So if it is not William Shakespeare on the page then just who could it be? Firstly, it could be an entirely fictional character made up by the artist who designed the page. It could even be Dioscorides, a Greek physician and herbalist who served the Roman Legions. His book of herbal knowledge dated 1500 years prior to Gerard’s work.
However one suggestion is that the cipher is in fact the ‘sign of four’, a mark that was used by various merchants in the Elizabethan era and in this case by the printer. The sign of four is clearly seen at the top of the cipher but it is what’s below that relates to who it belongs to. In this case it could be William and John Norton. This is further backed up by Joseph Ames in Typographical Antiquities, 1749;
“This curious folio has the mark of William and John Norton together in a cypher”
What about the two images of William Shakespeare that we know for certain are of the man himself? The engraving that accompanies the first folio and the effigy of Shakespeare that overlooks his grave in Stratford upon Avon were both commissioned by friends and family after his death. So they must be a true likeness otherwise they surely would not have allowed them into the public domain to accompany not only his work but his final resting place. Therefore you must assume that if it was Shakespeare on the page of Gerard’s book then someone somewhere would have documented this and as Professor Dobson said why has no one else deciphered the code in 400 years!
Above – Shakespeare’s image in the first folio
Right – Shakespeare’s effigy, Holy Trinity Church, Stratford upon Avon
What about the play that Griffiths is claiming is Shakespeare’s work? It is not so much a play but a piece of Elizabethan political propaganda. Queen Elizabeth I visited Lord Burghley at his home Theobalds, Herfordshire on 10th May 1591. It was widely believed that Burghley, now aged 70, would be retiring from his duties as Lord Treasurer and chief minister. Burghley put on a spectacular display, which Elizabeth was a part of. First she was told that Burghley would not permit her entrance unless she handed over a decree that would allow Burghley to continue in his work. This was all via an unnamed actor who was hired for his role in the entertainment.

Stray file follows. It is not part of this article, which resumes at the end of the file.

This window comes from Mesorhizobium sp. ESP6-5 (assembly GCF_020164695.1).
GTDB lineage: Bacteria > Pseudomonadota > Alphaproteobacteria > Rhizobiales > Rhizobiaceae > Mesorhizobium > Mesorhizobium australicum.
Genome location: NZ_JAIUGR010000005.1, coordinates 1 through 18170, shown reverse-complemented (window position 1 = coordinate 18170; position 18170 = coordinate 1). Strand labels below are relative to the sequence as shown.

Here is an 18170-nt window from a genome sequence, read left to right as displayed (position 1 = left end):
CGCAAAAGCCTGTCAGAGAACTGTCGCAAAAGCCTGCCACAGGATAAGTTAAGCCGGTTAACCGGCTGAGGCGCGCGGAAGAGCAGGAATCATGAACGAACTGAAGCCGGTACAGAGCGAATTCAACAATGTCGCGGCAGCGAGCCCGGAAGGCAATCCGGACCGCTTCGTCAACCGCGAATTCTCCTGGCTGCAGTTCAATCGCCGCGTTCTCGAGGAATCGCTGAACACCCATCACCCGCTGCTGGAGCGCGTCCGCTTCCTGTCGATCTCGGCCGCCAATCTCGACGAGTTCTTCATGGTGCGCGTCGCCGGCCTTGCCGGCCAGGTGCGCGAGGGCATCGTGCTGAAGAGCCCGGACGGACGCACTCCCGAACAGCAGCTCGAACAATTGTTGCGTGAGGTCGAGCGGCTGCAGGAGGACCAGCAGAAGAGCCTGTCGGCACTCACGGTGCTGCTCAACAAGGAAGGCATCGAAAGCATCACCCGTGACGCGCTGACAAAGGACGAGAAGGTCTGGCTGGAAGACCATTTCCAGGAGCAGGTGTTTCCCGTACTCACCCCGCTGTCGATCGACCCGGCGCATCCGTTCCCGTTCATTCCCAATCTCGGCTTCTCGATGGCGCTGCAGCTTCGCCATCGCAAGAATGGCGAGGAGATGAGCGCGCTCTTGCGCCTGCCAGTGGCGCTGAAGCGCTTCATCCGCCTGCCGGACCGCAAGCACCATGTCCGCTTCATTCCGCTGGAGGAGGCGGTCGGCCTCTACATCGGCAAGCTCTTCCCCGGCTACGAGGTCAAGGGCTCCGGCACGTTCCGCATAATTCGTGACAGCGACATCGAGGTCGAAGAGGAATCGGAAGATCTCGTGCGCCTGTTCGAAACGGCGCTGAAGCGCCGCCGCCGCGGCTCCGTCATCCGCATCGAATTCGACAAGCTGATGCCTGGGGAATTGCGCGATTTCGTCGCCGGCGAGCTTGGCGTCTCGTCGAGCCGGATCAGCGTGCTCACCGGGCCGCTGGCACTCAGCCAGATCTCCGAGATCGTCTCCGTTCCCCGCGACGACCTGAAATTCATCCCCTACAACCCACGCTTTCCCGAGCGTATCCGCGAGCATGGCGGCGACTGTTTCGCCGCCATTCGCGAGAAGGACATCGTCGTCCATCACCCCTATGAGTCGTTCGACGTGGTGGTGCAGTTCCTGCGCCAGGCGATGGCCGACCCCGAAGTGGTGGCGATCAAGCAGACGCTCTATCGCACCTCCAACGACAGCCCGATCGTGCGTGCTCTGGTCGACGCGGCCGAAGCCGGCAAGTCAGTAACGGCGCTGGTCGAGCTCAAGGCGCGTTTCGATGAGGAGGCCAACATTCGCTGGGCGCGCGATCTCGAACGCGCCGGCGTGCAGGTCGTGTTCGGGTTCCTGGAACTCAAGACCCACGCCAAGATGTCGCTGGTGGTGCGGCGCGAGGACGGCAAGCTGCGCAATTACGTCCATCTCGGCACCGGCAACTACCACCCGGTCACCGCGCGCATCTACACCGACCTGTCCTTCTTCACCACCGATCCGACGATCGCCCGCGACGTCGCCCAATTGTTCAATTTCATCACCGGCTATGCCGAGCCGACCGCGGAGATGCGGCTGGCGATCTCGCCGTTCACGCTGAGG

During the ten day visit the actor and a colleague appeared to perform in front of the Queen. This according to Griffiths was not only written by but also performed by Shakespeare. The performance consisted of an argument between a mole catcher and a gardener and the possession of a jewelled box. They were both to put their case in front of the Queen over the ownership of the box.
Griffiths believes that this short play was designed around promoting Burghley’s son, Robert Cecil and his suitability to be Sir Francis Walsingham’s replacement as Principal Secretary. The play uses the gardener as a metaphor for Cecil and the garden as England. The mole catcher is a representation of both Burghley and Cecil and the darker side of their roles in terms of espionage. Therefore the play is telling Elizabeth that her country is safe in the hands of the Cecils.
Whether William Shakespeare actually wrote this is unknown, certainly some aspects crop up in later work but as this took place during Shakespeare’s ‘lost years’ we will never know for certain unless some concrete proof is unearthed and not all based around a 400 year old cipher.